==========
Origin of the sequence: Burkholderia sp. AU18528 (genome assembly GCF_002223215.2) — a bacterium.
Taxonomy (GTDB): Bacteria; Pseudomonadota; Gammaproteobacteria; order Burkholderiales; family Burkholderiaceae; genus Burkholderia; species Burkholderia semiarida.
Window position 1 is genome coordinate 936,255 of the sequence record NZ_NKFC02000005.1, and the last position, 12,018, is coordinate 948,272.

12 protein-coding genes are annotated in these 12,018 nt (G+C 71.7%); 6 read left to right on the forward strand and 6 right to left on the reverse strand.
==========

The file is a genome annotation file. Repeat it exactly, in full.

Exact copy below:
Origin of the sequence: Burkholderia sp. AU18528 (genome assembly GCF_002223215.2) — a bacterium.
Taxonomy (GTDB): Bacteria; Pseudomonadota; Gammaproteobacteria; order Burkholderiales; family Burkholderiaceae; genus Burkholderia; species Burkholderia semiarida.
Window position 1 is genome coordinate 936,255 of the sequence record NZ_NKFC02000005.1, and the last position, 12,018, is coordinate 948,272.

12 protein-coding genes are annotated in these 12,018 nt (G+C 71.7%); 6 read left to right on the forward strand and 6 right to left on the reverse strand.